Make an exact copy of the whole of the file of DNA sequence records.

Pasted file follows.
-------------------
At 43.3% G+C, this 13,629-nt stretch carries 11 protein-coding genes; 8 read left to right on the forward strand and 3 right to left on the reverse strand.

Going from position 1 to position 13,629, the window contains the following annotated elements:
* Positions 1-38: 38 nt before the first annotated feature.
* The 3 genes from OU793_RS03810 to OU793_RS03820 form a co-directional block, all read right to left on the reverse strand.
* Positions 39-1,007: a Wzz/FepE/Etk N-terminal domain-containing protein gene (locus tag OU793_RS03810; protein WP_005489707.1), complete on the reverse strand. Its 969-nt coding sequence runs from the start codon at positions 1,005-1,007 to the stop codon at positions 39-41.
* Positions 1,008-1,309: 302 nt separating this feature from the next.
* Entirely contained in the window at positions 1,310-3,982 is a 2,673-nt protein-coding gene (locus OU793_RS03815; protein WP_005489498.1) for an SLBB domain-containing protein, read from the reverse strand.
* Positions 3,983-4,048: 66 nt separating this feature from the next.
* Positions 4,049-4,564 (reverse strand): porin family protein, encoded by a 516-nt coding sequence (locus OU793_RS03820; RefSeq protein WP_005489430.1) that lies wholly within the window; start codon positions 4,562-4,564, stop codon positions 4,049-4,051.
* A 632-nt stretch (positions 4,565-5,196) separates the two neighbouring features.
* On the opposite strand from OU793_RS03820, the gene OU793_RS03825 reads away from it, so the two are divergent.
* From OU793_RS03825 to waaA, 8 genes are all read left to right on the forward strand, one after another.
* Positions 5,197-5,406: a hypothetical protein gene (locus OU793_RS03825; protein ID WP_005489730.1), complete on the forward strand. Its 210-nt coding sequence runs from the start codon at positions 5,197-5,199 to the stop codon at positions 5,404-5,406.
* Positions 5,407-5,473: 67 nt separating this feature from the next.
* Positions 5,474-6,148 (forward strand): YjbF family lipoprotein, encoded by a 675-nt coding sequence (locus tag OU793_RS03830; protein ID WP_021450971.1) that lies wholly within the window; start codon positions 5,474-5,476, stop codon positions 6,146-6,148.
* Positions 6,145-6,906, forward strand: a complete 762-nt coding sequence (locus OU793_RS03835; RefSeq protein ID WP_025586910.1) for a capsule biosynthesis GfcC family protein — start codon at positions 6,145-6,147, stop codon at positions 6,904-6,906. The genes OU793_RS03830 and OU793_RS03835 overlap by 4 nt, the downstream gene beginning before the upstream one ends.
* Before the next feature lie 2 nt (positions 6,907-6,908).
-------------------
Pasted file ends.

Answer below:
At 43.3% G+C, this 13,629-nt stretch carries 11 protein-coding genes; 8 read left to right on the forward strand and 3 right to left on the reverse strand.

Going from position 1 to position 13,629, the window contains the following annotated elements:
* Positions 1-38: 38 nt before the first annotated feature.
* The 3 genes from OU793_RS03810 to OU793_RS03820 form a co-directional block, all read right to left on the reverse strand.
* Positions 39-1,007: a Wzz/FepE/Etk N-terminal domain-containing protein gene (locus tag OU793_RS03810; protein WP_005489707.1), complete on the reverse strand. Its 969-nt coding sequence runs from the start codon at positions 1,005-1,007 to the stop codon at positions 39-41.
* Positions 1,008-1,309: 302 nt separating this feature from the next.
* Entirely contained in the window at positions 1,310-3,982 is a 2,673-nt protein-coding gene (locus OU793_RS03815; protein WP_005489498.1) for an SLBB domain-containing protein, read from the reverse strand.
* Positions 3,983-4,048: 66 nt separating this feature from the next.
* Positions 4,049-4,564 (reverse strand): porin family protein, encoded by a 516-nt coding sequence (locus OU793_RS03820; RefSeq protein WP_005489430.1) that lies wholly within the window; start codon positions 4,562-4,564, stop codon positions 4,049-4,051.
* A 632-nt stretch (positions 4,565-5,196) separates the two neighbouring features.
* On the opposite strand from OU793_RS03820, the gene OU793_RS03825 reads away from it, so the two are divergent.
* From OU793_RS03825 to waaA, 8 genes are all read left to right on the forward strand, one after another.
* Positions 5,197-5,406: a hypothetical protein gene (locus OU793_RS03825; protein ID WP_005489730.1), complete on the forward strand. Its 210-nt coding sequence runs from the start codon at positions 5,197-5,199 to the stop codon at positions 5,404-5,406.
* Positions 5,407-5,473: 67 nt separating this feature from the next.
* Positions 5,474-6,148 (forward strand): YjbF family lipoprotein, encoded by a 675-nt coding sequence (locus tag OU793_RS03830; protein ID WP_021450971.1) that lies wholly within the window; start codon positions 5,474-5,476, stop codon positions 6,146-6,148.
* Positions 6,145-6,906, forward strand: a complete 762-nt coding sequence (locus OU793_RS03835; RefSeq protein ID WP_025586910.1) for a capsule biosynthesis GfcC family protein — start codon at positions 6,145-6,147, stop codon at positions 6,904-6,906. The genes OU793_RS03830 and OU793_RS03835 overlap by 4 nt, the downstream gene beginning before the upstream one ends.
* Before the next feature lie 2 nt (positions 6,907-6,908).